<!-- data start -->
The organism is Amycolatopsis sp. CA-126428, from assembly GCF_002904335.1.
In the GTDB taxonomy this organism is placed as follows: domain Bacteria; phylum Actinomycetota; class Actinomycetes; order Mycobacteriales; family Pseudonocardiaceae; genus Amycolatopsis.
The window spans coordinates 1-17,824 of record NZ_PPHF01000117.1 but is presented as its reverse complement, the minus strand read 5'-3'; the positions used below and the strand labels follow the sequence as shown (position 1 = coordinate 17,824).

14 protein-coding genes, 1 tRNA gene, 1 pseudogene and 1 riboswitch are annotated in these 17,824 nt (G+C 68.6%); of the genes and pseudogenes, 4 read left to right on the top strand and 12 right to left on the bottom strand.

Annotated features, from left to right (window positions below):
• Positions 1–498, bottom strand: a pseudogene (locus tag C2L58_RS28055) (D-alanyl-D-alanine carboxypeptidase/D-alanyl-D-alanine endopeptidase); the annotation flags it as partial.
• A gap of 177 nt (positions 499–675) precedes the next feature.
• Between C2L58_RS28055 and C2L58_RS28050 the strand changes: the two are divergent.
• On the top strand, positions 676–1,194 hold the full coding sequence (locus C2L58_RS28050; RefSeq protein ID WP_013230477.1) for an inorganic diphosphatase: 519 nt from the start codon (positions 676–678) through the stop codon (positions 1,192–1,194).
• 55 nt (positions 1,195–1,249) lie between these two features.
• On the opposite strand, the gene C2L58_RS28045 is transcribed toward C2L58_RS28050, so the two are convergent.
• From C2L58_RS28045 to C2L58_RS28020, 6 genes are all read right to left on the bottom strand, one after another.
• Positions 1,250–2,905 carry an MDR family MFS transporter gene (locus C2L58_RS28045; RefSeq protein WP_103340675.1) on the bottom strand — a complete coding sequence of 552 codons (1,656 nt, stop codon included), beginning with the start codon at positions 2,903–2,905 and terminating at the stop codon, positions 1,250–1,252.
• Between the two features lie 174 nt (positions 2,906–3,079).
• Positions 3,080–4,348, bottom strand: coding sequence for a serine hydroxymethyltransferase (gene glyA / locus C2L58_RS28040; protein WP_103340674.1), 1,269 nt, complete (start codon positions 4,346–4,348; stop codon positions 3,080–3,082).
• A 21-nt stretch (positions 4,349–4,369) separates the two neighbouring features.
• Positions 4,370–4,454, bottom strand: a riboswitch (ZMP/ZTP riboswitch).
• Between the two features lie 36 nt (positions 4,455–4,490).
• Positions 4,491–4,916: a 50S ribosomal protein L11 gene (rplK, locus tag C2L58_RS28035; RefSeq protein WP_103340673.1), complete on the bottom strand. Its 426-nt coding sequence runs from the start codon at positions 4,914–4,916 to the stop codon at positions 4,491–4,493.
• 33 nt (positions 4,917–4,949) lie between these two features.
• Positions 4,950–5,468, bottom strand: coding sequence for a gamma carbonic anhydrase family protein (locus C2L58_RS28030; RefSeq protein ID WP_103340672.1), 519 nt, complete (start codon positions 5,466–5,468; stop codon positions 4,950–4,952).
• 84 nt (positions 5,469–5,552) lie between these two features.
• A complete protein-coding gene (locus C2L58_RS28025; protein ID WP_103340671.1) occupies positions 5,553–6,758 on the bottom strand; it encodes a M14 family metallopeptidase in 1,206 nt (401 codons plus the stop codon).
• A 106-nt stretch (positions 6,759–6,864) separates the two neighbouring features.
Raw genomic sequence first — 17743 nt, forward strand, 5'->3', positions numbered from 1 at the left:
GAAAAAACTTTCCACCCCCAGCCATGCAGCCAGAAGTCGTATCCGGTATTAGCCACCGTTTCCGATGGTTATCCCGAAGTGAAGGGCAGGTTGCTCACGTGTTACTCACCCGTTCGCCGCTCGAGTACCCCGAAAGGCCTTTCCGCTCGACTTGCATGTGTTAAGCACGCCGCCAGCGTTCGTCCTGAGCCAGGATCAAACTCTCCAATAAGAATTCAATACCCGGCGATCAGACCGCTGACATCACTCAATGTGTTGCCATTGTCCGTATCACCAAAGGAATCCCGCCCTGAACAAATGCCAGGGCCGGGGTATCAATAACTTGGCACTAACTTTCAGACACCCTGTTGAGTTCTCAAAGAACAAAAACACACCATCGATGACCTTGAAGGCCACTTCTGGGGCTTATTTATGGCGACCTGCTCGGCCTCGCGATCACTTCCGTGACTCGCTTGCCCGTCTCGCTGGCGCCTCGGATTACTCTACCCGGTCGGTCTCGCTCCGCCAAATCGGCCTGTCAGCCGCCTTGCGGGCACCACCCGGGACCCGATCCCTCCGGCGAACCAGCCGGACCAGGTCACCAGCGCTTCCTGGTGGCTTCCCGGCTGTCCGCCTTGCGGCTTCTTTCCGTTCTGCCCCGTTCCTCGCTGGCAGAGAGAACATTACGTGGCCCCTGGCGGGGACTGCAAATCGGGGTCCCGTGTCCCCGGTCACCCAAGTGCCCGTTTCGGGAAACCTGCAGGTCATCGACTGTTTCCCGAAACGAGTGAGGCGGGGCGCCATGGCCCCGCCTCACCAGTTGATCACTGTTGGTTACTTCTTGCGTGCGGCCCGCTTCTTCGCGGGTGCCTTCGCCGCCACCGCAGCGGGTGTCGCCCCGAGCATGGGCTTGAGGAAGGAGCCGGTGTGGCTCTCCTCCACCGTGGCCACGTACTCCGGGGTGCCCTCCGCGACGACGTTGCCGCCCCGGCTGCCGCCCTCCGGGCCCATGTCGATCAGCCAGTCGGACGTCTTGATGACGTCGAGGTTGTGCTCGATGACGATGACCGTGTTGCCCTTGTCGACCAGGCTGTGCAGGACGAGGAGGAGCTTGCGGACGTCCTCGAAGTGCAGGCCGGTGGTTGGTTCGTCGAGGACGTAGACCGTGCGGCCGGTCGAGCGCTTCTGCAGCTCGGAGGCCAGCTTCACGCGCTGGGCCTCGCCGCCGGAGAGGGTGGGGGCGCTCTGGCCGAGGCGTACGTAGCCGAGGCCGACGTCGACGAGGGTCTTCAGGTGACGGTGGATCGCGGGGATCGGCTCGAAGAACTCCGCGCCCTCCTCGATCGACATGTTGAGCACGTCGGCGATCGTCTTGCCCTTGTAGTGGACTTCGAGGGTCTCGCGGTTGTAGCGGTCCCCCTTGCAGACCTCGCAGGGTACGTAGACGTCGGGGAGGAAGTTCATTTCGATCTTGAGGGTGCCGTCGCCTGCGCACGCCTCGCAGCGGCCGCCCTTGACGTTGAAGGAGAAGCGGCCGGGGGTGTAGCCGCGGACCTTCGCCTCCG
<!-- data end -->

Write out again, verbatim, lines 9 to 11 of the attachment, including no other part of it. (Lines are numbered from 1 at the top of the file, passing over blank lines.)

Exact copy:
• On the top strand, positions 676–1,194 hold the full coding sequence (locus C2L58_RS28050; RefSeq protein ID WP_013230477.1) for an inorganic diphosphatase: 519 nt from the start codon (positions 676–678) through the stop codon (positions 1,192–1,194).
• 55 nt (positions 1,195–1,249) lie between these two features.
• On the opposite strand, the gene C2L58_RS28045 is transcribed toward C2L58_RS28050, so the two are convergent.